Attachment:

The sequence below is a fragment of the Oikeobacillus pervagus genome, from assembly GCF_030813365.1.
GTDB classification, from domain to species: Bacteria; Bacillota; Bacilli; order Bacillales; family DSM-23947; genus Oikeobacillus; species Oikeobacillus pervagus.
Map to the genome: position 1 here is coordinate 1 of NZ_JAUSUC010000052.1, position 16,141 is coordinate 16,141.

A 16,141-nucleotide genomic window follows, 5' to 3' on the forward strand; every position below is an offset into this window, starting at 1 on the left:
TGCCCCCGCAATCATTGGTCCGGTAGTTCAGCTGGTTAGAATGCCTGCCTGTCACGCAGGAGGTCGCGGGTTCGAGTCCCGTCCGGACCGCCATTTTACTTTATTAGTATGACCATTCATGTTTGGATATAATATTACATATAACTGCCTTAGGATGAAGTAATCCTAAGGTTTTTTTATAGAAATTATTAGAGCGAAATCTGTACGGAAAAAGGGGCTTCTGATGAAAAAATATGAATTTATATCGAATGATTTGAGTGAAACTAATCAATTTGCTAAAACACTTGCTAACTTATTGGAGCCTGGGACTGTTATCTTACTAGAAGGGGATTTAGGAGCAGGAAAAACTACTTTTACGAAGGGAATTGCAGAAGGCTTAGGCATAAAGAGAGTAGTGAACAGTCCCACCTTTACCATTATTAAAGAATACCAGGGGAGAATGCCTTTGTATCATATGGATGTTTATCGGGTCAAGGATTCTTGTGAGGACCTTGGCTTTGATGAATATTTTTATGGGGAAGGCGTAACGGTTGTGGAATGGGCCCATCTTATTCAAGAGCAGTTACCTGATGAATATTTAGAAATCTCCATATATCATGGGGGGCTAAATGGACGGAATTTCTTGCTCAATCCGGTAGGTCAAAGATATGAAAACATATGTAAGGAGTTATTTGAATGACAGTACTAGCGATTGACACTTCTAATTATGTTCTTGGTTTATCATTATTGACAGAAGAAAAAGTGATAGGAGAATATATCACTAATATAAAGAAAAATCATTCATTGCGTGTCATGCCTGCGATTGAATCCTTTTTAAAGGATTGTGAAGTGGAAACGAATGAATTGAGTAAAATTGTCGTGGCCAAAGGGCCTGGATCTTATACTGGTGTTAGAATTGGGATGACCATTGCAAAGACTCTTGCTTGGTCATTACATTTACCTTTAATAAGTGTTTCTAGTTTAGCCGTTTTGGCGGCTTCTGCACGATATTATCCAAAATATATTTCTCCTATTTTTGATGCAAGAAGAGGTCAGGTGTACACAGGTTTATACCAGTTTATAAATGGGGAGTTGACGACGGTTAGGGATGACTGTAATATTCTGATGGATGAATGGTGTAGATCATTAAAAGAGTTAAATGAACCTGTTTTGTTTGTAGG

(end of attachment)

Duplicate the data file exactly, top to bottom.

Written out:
The sequence below is a fragment of the Oikeobacillus pervagus genome, from assembly GCF_030813365.1.
GTDB classification, from domain to species: Bacteria; Bacillota; Bacilli; order Bacillales; family DSM-23947; genus Oikeobacillus; species Oikeobacillus pervagus.
Map to the genome: position 1 here is coordinate 1 of NZ_JAUSUC010000052.1, position 16,141 is coordinate 16,141.

A 16,141-nucleotide genomic window follows, 5' to 3' on the forward strand; every position below is an offset into this window, starting at 1 on the left:
TGCCCCCGCAATCATTGGTCCGGTAGTTCAGCTGGTTAGAATGCCTGCCTGTCACGCAGGAGGTCGCGGGTTCGAGTCCCGTCCGGACCGCCATTTTACTTTATTAGTATGACCATTCATGTTTGGATATAATATTACATATAACTGCCTTAGGATGAAGTAATCCTAAGGTTTTTTTATAGAAATTATTAGAGCGAAATCTGTACGGAAAAAGGGGCTTCTGATGAAAAAATATGAATTTATATCGAATGATTTGAGTGAAACTAATCAATTTGCTAAAACACTTGCTAACTTATTGGAGCCTGGGACTGTTATCTTACTAGAAGGGGATTTAGGAGCAGGAAAAACTACTTTTACGAAGGGAATTGCAGAAGGCTTAGGCATAAAGAGAGTAGTGAACAGTCCCACCTTTACCATTATTAAAGAATACCAGGGGAGAATGCCTTTGTATCATATGGATGTTTATCGGGTCAAGGATTCTTGTGAGGACCTTGGCTTTGATGAATATTTTTATGGGGAAGGCGTAACGGTTGTGGAATGGGCCCATCTTATTCAAGAGCAGTTACCTGATGAATATTTAGAAATCTCCATATATCATGGGGGGCTAAATGGACGGAATTTCTTGCTCAATCCGGTAGGTCAAAGATATGAAAACATATGTAAGGAGTTATTTGAATGACAGTACTAGCGATTGACACTTCTAATTATGTTCTTGGTTTATCATTATTGACAGAAGAAAAAGTGATAGGAGAATATATCACTAATATAAAGAAAAATCATTCATTGCGTGTCATGCCTGCGATTGAATCCTTTTTAAAGGATTGTGAAGTGGAAACGAATGAATTGAGTAAAATTGTCGTGGCCAAAGGGCCTGGATCTTATACTGGTGTTAGAATTGGGATGACCATTGCAAAGACTCTTGCTTGGTCATTACATTTACCTTTAATAAGTGTTTCTAGTTTAGCCGTTTTGGCGGCTTCTGCACGATATTATCCAAAATATATTTCTCCTATTTTTGATGCAAGAAGAGGTCAGGTGTACACAGGTTTATACCAGTTTATAAATGGGGAGTTGACGACGGTTAGGGATGACTGTAATATTCTGATGGATGAATGGTGTAGATCATTAAAAGAGTTAAATGAACCTGTTTTGTTTGTAGG